As it plays out on screen, no civic battle in recent New York history has been as contentious and passionate as the one between developer Joe Sitt and Mayor Michael Bloomberg for the future of Coney Island. The fight was the culmination of a complex tangle of zoning laws, neglect, tradition, class warfare, and lots and lots of money. Director Amy Nicholson's 77-minute documentary Zipper: Coney Island's Last Wild Ride, while not a definitive statement on the debate, is a fine start. The film, which had its world premiere on Saturday at the DOC NYC festival in New York City and screens again tonight (November 15), at the IFC Center in Manhattan, gives a voice to people unheard in the conflict—local residents and the amusement class.
Photo © Amy Nicholson
In 2005, Sitt's Thor Equities unveiled a plan for a new Coney Island that called for businesses (Build-a-Bear Workshop), restaurants (Bubba Gump Shrimp Co.), housing (high-rise condos), and amusements (an indoor hotel water-park). Residents roundly decried the plan as a generic big-boxification of one of the nation's iconic communities and feared super-rich interlopers would push out working-class locals. The city countered Thor's plans with a few of their own, with the final version unveiled in 2009 designating 9.4 acres as parkland (down from the 60 acres Coney Island once had) for amusements but left the rest of Coney up for grabs.
Nicholson's film follows the fight in real-time (Zipper was shot over a four-year period) and frames the tug-of-war over Coney Island around the Zipper ride—a 56-foot-high oblong Ferris Wheel-like contraption that once swung thrill-seekers around an ovular track—as well as the ride’s owner, Eddie Miranda, and his tight-knight crew. This is a canny narrative strategy that elicits outrage as it puts a human face on the commodification of place.
One of the common overtures from Sitt and the politicians interviewed in the film is that this development is for the good of Coney Island and its residents. It will create much needed opportunity, jobs, and hope, they say. But as proponents claim that what’s missing from Coney is a Cold Stone Creamery and an Applebee’s, Nicholson cuts between their promises of low-wage homogenization and footage of Miranda and his friends dismantling their business, shuttering the parcel of land, and watching the Zipper as it is hauled off to its new home in Honduras. This is an undeniably bleak image—it becomes a gut-kick when we learn that one of Miranda’s grizzled carnival workers shed a tear during the dismantling, then chased after the truck that towed the ride away.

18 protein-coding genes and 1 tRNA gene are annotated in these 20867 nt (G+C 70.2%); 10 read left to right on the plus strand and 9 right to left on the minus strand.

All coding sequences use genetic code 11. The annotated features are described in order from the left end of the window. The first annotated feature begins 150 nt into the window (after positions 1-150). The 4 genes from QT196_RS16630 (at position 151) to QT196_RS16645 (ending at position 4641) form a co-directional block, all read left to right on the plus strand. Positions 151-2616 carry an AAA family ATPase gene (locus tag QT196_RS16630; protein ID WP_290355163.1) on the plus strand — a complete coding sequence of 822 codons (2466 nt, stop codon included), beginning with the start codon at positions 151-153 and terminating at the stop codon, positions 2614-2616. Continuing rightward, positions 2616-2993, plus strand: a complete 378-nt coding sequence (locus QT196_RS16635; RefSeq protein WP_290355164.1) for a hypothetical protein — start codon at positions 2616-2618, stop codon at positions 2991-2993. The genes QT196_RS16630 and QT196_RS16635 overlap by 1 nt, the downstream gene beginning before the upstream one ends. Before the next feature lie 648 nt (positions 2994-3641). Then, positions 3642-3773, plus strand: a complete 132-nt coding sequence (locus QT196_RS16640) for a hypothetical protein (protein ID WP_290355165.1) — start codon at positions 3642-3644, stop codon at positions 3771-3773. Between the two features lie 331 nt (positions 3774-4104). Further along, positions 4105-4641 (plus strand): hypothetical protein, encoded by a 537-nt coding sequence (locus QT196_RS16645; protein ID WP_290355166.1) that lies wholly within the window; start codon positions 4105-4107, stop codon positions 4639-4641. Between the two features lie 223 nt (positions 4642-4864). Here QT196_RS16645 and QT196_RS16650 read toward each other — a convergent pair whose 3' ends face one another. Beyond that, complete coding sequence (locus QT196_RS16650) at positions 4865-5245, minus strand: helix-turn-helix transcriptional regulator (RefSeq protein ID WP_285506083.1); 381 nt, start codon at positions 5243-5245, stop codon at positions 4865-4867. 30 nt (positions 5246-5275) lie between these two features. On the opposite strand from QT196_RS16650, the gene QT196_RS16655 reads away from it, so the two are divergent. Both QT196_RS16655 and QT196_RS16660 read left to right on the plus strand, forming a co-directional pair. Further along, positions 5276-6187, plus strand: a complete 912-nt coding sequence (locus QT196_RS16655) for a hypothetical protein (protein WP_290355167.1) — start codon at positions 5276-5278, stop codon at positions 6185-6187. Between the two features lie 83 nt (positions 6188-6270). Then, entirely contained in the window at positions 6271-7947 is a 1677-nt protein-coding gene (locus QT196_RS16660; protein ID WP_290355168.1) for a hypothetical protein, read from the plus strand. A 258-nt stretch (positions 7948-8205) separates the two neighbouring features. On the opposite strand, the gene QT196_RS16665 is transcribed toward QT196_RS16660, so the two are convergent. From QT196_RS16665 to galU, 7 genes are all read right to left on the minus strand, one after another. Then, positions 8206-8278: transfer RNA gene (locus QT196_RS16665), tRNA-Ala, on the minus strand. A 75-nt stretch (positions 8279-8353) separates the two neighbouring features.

In capturing the end of the Zipper’s life, Nicholson has preserved a fragile moment in Coney Island’s history that is all but gone if you visit today. Numerous storefronts are still vacant, but many of the empty lots have been filled in with pristine new rides. One-time sideshows are now gift shops or takeaway restaurants, and blighted pavement has been given over to go-karts. Some of the old charm is gone—and the film suggests that more is sure to be lost as the city implements its plan to make the area into something like a Disnified Times Square on the Atlantic. Yet Coney Island endures.
The inevitability of cities is that they change. But the size, scope, and uniqueness of New York and its many mythic communities (like Coney) make any bout of urban evolution a particularly painful process. Zipper is an excellent document of how wrenching change can be.
Zipper: Coney Island's Last Wild Ride screens as part of the DOC NYC festival on Thursday at IFC Center at 3 p.m. and 9:30 p.m. Tickets are available on the DOC NYC website.